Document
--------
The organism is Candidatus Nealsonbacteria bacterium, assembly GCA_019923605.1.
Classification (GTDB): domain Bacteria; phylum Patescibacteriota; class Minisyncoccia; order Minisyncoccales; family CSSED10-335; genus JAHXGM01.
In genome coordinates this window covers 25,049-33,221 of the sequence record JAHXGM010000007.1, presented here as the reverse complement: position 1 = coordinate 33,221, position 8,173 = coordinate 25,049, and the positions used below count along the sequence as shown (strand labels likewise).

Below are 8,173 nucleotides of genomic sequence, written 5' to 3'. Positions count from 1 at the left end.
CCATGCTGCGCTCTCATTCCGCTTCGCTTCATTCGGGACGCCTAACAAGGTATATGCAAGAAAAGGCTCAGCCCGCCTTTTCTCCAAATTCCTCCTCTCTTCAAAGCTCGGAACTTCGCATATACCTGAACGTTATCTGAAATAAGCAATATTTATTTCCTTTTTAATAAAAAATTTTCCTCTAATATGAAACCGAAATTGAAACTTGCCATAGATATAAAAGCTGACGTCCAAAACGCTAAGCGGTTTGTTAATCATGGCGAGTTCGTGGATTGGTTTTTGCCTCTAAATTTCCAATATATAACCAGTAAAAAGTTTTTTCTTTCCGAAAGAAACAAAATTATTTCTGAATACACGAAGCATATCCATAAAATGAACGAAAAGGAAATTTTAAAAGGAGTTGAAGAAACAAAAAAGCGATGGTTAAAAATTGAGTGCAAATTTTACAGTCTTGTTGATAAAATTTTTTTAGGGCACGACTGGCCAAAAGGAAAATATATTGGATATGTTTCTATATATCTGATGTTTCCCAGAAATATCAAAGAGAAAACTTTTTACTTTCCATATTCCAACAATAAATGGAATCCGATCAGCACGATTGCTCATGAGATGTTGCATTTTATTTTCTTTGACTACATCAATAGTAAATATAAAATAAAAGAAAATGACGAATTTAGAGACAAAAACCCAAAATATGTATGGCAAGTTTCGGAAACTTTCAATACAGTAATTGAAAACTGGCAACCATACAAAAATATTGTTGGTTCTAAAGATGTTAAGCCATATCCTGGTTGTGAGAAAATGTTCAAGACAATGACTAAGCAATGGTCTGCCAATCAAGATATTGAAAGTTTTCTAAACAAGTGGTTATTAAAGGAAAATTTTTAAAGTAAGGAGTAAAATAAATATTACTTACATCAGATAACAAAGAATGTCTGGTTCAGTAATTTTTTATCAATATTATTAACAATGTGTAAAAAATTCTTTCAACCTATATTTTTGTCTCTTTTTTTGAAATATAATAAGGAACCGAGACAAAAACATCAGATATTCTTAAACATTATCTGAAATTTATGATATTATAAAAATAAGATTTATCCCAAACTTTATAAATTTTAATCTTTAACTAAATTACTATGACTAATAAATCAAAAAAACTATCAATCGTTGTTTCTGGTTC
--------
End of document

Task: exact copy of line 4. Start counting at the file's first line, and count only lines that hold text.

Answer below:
Below are 8,173 nucleotides of genomic sequence, written 5' to 3'. Positions count from 1 at the left end.